Kneehigh’s Tristan and Yseult Theatre Review –An Updated, Classic Love Story That Dazzles

Tristan (Dominic Marsh) woos Yseult (Hannah Vassallo)

(Costa Mesa, CA) January, 2015 – The legendary Celtic love story of the courageous knight Tristan and Irish princess Isolde (or Yseult) has proven to be one of the key foundations of western art and literature. Its love triangle between the two lovers and Tristan’s King Mark most likely influenced Sir Thomas Mallory’s Arthurian romance of Lancelot, Guinevere, and King Arthur, so much so that it was adopted into that literary canon. Regardless of its origins, its core themes of magic, loyalty, love and betrayal have served as paradigms for early romantic, medieval literature.

 

And as with any kind of classic, it has the potential of becoming a perfect target for revisionism and satire. Thus enters Kneehigh, a Cornwall-based theatre company who has adapted this legendary tale into a modernistic roller coaster of dancing, song and laughs. As this UK theatre troupe comes to South Coast Repertory with their latest work, Kneehigh’s dynamic creativity combines musical merriment with subtle poignancy. 

Whitehands (Kirsty Woodward, center) tells the story of the love triangle between King Mark (Mike Shepherd,L), Yseult (Hannah Vassallo) and Tristan (Dominic Marsh, right)

All is content at the kingdom of Cornwall. A group chorus called Loverspotters spy on the audience, take notes and learn what it is to be loved, for they point out early on they are “The Unloved,” poor players who have never experienced love in their lives. Leading them is the narrator, Whitehands (a maternal Kirsty Woodward), who tells the tragic romantic tale of Tristan (Dominic Marsh), a French warrior, and Yseult (Hannah Vassallo), an Irish princess. Right after a mini celebration led by court chief advisor Frocin (Damon Daunno), King Mark (Mike Shepherd) meets his long lost nephew Tristan, who arrives at the right moment when King Morholt of Ireland (Niall Ashdown) invades Cornwall. Courtesy of Tristan, Morholt and his army are defeated and in order to unite both countries, King Mark orders Tristan to travel to Ireland and escort Morholt’s sister Yseult back to Cornwall in order for the monarch to marry her. Unfortunately, during their journey, both Tristan and Yseult take a love potion (whether it was accidental or on purpose is still in debate), which ignites their passion for each other, setting a series of events that affects Mark, Tristan and Yseult forever.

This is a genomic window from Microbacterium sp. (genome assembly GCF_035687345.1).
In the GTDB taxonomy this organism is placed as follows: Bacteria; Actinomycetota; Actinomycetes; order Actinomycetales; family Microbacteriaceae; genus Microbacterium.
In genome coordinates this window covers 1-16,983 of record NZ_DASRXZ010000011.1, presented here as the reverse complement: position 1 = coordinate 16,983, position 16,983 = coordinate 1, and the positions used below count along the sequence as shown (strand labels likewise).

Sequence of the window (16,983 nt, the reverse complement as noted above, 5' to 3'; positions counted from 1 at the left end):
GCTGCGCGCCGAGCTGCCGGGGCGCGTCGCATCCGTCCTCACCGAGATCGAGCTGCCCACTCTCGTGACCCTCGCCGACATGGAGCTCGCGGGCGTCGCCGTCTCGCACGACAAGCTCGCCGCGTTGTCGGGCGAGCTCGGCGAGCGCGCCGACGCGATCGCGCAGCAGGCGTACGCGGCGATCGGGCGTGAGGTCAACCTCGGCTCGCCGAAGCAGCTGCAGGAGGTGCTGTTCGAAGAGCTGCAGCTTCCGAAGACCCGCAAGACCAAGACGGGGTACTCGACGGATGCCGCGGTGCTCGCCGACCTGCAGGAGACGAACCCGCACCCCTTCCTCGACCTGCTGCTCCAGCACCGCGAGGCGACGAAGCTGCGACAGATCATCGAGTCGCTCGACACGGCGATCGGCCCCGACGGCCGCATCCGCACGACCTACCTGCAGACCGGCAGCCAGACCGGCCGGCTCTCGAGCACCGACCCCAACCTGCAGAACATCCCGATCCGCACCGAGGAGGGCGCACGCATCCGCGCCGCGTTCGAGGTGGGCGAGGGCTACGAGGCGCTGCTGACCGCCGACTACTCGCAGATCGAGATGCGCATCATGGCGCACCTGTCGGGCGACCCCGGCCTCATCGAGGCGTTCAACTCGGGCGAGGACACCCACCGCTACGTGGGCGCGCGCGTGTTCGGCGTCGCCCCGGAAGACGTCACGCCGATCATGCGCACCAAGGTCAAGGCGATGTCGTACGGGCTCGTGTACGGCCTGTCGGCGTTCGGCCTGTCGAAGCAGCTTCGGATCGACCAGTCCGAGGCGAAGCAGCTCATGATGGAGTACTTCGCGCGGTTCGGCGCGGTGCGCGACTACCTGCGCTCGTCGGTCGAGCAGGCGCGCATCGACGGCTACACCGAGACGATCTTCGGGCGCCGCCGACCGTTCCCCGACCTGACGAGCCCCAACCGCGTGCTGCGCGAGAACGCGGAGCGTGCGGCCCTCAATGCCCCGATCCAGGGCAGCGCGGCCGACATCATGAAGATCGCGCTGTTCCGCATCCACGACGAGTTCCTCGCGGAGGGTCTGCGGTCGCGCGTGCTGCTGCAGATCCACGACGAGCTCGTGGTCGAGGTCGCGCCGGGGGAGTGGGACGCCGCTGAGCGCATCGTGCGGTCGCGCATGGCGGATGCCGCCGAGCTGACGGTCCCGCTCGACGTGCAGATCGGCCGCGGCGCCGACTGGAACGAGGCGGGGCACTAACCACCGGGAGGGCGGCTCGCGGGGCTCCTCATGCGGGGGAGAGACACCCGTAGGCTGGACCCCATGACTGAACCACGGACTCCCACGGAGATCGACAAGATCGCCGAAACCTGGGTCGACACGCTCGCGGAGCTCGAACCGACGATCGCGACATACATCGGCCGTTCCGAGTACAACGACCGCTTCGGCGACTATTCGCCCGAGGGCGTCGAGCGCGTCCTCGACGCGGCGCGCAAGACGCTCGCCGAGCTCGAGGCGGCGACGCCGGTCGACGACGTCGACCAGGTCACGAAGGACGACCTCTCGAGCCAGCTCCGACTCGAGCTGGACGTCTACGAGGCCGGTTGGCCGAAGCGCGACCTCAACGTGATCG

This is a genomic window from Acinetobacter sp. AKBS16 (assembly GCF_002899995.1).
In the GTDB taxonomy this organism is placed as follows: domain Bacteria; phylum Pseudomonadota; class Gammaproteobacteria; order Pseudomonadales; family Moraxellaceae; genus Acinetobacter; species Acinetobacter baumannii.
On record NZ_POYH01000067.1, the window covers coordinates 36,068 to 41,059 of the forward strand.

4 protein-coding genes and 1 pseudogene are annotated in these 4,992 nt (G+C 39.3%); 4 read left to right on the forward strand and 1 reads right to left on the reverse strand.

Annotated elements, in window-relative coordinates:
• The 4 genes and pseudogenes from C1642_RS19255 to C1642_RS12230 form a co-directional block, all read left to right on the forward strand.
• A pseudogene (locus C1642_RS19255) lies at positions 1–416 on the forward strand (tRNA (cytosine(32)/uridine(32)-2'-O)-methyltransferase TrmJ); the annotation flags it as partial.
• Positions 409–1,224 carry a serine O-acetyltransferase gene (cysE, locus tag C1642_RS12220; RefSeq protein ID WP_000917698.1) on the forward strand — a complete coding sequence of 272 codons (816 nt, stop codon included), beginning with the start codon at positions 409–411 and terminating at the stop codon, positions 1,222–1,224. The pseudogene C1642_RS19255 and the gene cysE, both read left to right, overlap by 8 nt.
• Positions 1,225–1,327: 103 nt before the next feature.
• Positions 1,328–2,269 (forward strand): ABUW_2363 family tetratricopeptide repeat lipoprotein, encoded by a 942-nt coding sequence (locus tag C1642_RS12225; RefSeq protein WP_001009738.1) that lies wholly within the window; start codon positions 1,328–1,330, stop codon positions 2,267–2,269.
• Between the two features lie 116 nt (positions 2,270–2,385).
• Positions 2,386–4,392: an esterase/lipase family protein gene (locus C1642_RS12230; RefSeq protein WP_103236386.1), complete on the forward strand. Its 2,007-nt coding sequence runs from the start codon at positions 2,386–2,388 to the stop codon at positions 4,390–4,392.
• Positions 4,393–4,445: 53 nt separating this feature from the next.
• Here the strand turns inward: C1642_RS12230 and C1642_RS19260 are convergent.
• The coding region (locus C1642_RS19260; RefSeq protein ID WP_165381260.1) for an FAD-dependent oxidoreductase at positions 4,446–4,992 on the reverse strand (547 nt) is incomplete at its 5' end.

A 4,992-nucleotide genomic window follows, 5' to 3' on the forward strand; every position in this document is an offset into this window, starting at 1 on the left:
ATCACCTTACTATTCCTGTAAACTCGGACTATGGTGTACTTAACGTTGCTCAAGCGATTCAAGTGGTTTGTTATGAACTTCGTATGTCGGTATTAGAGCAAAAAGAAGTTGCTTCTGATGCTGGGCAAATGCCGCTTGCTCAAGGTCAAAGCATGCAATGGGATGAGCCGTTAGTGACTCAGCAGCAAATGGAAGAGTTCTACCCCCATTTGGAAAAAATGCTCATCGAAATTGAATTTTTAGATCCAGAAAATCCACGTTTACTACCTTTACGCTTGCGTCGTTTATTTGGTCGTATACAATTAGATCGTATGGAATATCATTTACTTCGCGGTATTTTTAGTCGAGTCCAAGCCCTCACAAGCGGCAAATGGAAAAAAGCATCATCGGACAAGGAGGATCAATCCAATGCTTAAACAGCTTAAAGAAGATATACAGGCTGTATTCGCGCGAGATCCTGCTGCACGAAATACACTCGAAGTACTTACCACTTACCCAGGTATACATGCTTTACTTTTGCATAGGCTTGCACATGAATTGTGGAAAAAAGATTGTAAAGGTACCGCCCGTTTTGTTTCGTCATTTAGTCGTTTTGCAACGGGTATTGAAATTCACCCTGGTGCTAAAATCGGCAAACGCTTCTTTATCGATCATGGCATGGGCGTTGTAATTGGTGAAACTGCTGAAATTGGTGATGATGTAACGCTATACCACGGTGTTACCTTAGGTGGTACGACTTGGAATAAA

Artistic Director Shepherd indicated that Quentin Tarantino’s “Pulp Fiction” was one of the influences for the play’s hip style and creative vision. With Bill Mitchell’s retro minimalist two-level set that utilizes metal scaffolding, a jazz lounge, a martini bar and a raised circular stage that includes pulleys and simple trapezes, Malcolm Rippeth’s subdued reddish lighting, and Stu Barker jazzy music, the feeling is more in line with the witty, dark crime comedies of Guy Ritchie, the snazzy, flamboyant flair of Baz Luhrman films and a stylistic look straight from the artwork of Josh Agle, aka Shag. This modern vision, which contrasts with the play’s poetics (nice job by writers Carl Grose and Anna Maria Murphy), flows beautifully together, adding more thematic layers to the story.  

The wedding party begins